The Rialto Theatre reportedly opened on Wednesday, September 18, 1918, at 2:00 PM with the showing of Douglas Fairbanks' "Bound in Morocco". An Augusta Chronicle Article sited described the theatre as representing "the last word in the way of a moving picture theater." With a seating capacity of 710 people, the theatre opened two months after the Imperial theatre, making it the third operating theater on broad street.
Ad for grand opening of Rialto Theater
Rialto Theater C. 1950
Backstory and Context
The theater architect, G. Lloyd Preacher also served as the building's first owner. The Rialto's exterior, plastered in a pale yellow, was complemented by its signature stage velvet curtains. The contractor, Mr. H. D. Hearn of S. A. Lynch enterprises, a prominent southern theater company, proclaimed the building to be fireproof. The ventilation system was reported to have "two eight-foot fans run by ten-horsepower motors which empty the air of the theater completely every two minutes and bring in a current of fresh air".
As an exclusive shower of Paramount and Art Craft motion pictures, locals were happy to hear that "Augusta will see the same pictures as are being shown in New York and other big cities...while they are new and fresh." Although expected to open on September 18, the opening was postponed to Monday, September 23 due to technical difficulties. Like many motion pictures that double as venues for vaudeville acts, the Rialto had a five-piece orchestra play every afternoon and evening.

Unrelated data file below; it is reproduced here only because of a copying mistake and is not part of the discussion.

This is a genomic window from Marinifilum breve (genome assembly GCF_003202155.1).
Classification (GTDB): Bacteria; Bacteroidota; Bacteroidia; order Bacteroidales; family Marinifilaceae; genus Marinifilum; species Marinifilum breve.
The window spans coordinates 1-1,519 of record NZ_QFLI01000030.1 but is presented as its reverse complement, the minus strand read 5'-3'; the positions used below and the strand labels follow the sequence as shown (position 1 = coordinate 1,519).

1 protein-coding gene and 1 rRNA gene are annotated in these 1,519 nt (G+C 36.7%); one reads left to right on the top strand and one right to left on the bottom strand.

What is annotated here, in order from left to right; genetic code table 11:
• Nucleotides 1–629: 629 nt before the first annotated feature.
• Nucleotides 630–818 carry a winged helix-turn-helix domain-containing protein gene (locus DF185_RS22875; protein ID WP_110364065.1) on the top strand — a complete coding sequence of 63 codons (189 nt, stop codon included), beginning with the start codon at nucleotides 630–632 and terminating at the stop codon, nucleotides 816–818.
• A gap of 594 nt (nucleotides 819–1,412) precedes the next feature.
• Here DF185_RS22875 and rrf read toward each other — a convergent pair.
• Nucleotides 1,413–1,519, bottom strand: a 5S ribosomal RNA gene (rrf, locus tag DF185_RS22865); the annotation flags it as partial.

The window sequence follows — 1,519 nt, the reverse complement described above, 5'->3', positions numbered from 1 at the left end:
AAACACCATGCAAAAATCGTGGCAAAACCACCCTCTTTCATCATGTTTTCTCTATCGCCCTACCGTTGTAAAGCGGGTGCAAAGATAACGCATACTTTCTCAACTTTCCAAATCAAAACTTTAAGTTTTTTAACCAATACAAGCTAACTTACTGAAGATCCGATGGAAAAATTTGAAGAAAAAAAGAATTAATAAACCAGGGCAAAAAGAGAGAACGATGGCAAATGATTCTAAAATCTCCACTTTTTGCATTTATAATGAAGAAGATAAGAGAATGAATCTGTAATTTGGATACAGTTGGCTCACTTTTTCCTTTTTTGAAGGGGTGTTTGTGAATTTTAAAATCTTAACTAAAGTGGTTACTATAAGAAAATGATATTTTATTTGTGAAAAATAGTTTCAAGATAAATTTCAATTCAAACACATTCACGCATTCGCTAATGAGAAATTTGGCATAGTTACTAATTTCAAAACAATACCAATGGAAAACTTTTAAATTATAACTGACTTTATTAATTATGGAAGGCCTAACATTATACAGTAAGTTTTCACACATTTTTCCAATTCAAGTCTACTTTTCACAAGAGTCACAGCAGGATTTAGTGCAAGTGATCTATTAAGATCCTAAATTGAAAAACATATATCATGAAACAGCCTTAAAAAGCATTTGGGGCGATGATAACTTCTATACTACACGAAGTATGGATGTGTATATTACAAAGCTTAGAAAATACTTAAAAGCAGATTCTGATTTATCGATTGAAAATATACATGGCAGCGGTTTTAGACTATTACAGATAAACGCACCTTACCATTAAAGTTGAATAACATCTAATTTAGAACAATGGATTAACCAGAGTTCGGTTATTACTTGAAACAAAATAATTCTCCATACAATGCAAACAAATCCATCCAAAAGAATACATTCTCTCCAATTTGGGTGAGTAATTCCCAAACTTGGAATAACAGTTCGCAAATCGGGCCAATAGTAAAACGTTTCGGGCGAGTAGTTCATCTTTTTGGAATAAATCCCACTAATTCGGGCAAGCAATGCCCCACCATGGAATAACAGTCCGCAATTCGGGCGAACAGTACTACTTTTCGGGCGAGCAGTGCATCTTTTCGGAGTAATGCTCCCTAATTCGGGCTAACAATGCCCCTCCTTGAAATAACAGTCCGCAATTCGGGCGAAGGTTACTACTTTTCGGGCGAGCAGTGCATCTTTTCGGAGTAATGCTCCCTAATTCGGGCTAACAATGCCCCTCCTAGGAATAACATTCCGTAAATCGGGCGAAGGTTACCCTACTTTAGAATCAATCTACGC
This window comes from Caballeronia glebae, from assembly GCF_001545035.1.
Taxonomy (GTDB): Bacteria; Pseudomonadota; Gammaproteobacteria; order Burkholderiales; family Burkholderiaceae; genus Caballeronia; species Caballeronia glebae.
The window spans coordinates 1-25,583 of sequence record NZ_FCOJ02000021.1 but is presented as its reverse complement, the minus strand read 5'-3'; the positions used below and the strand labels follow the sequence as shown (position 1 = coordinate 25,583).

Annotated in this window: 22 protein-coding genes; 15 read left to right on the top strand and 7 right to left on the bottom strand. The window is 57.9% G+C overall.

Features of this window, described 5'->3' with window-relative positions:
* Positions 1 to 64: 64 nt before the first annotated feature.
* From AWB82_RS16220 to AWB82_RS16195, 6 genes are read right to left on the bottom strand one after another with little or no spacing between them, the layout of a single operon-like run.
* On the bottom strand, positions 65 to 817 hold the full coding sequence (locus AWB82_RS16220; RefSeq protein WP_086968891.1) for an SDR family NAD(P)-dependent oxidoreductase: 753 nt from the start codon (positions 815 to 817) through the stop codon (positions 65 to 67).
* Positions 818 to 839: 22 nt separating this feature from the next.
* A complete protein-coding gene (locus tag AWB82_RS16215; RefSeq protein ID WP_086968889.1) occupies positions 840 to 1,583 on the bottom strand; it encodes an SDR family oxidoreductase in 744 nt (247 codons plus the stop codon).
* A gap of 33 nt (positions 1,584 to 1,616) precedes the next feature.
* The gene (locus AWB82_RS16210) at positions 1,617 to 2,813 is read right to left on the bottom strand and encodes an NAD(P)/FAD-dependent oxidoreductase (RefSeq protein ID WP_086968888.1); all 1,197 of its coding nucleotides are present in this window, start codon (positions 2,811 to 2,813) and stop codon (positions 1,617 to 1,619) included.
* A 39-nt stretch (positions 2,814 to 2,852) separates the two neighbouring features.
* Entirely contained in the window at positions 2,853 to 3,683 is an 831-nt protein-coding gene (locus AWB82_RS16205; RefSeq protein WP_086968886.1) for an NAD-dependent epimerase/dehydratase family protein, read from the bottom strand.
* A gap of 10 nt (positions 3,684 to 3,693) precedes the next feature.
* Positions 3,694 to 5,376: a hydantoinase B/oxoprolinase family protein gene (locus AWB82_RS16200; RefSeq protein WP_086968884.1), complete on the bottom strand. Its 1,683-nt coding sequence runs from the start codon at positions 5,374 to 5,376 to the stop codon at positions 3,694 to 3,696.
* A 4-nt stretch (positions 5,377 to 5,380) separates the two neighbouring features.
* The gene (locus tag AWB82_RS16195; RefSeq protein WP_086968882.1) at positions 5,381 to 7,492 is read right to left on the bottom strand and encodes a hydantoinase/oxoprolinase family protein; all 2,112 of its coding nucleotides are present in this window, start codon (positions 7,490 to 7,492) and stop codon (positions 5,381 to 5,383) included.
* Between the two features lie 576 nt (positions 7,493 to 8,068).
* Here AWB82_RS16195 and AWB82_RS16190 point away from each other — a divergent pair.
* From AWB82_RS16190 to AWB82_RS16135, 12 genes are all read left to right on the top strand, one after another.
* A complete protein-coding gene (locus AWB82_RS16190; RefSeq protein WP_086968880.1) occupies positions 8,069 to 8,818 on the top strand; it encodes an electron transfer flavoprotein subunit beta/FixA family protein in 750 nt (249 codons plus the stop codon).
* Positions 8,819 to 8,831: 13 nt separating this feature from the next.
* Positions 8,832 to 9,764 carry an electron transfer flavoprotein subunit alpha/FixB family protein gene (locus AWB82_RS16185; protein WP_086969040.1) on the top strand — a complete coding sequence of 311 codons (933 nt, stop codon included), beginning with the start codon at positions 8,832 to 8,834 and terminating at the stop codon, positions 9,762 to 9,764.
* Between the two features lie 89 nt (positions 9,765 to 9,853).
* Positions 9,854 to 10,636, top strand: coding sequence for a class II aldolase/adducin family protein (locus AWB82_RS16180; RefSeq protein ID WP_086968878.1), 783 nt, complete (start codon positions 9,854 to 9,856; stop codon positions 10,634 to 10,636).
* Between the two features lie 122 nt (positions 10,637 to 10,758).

On January 6, 1956, a news article announced that the Rialto was going out of business after almost 38 years of operation. With faltering success in relation to the Imperial and the Miller Theatre, the Rialto reported losing some $300 per week. The theater officially closed on Feb. 18 and was replaced by the Augusta federal savings and Loan Association which conducted extensive renovations on the building in association with Architect Phil Scroggs. A new marquee of Georgia marble was added, the theater floor was leveled and finished with terrazzo tiles, the walls were newly paneled, and an acoustically treated ceiling was installed.
The building currently houses the Casella Eye Center.
- “Grand Opening Rialto Theatre.” Augusta Chronicle, 15 Sept. 1918.
- Historic Augusta Vertical Files: 767 Broad Street
- Staff. “The Curtain Drops.” Augusta Chronicle, 6 Jan. 1916.
- Staff. “Federal Savings to Transform Theater Site into New 'Home'.” Augusta Chronicle, 15 Jan. 1956.
- Staff. “The Rialto Will Open Wednesday.” Augusta Chronicle, 15 Sept. 1918.
“Grand Opening Rialto Theatre.” Augusta Chronicle, 15 Sept. 1918.
Historic Augusta Vertical Files: 767 Broad Street